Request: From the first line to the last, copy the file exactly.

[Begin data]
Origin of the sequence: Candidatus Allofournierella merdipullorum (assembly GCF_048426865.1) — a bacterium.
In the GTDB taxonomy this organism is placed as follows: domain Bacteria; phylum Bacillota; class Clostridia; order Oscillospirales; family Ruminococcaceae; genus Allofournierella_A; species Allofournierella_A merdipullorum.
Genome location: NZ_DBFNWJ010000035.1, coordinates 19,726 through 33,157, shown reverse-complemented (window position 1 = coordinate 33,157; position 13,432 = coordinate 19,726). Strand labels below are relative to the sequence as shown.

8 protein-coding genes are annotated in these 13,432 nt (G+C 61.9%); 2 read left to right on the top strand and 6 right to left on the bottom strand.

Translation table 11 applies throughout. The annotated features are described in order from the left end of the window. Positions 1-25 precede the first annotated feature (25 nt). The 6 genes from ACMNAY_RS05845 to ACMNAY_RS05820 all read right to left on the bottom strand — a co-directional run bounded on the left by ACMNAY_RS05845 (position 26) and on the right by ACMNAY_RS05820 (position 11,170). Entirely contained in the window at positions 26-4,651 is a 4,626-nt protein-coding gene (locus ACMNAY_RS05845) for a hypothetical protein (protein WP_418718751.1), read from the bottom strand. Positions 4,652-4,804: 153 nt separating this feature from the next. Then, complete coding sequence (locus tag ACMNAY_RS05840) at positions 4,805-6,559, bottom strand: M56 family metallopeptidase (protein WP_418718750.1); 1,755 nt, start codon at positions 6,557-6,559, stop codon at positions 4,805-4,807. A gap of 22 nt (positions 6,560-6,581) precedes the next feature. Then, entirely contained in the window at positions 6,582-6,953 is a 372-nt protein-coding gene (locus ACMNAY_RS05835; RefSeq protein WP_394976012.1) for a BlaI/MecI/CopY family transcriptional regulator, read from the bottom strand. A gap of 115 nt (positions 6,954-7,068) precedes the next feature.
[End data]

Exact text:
Origin of the sequence: Candidatus Allofournierella merdipullorum (assembly GCF_048426865.1) — a bacterium.
In the GTDB taxonomy this organism is placed as follows: domain Bacteria; phylum Bacillota; class Clostridia; order Oscillospirales; family Ruminococcaceae; genus Allofournierella_A; species Allofournierella_A merdipullorum.
Genome location: NZ_DBFNWJ010000035.1, coordinates 19,726 through 33,157, shown reverse-complemented (window position 1 = coordinate 33,157; position 13,432 = coordinate 19,726). Strand labels below are relative to the sequence as shown.

8 protein-coding genes are annotated in these 13,432 nt (G+C 61.9%); 2 read left to right on the top strand and 6 right to left on the bottom strand.

Translation table 11 applies throughout. The annotated features are described in order from the left end of the window. Positions 1-25 precede the first annotated feature (25 nt). The 6 genes from ACMNAY_RS05845 to ACMNAY_RS05820 all read right to left on the bottom strand — a co-directional run bounded on the left by ACMNAY_RS05845 (position 26) and on the right by ACMNAY_RS05820 (position 11,170). Entirely contained in the window at positions 26-4,651 is a 4,626-nt protein-coding gene (locus ACMNAY_RS05845) for a hypothetical protein (protein WP_418718751.1), read from the bottom strand. Positions 4,652-4,804: 153 nt separating this feature from the next. Then, complete coding sequence (locus tag ACMNAY_RS05840) at positions 4,805-6,559, bottom strand: M56 family metallopeptidase (protein WP_418718750.1); 1,755 nt, start codon at positions 6,557-6,559, stop codon at positions 4,805-4,807. A gap of 22 nt (positions 6,560-6,581) precedes the next feature. Then, entirely contained in the window at positions 6,582-6,953 is a 372-nt protein-coding gene (locus ACMNAY_RS05835; RefSeq protein WP_394976012.1) for a BlaI/MecI/CopY family transcriptional regulator, read from the bottom strand. A gap of 115 nt (positions 6,954-7,068) precedes the next feature.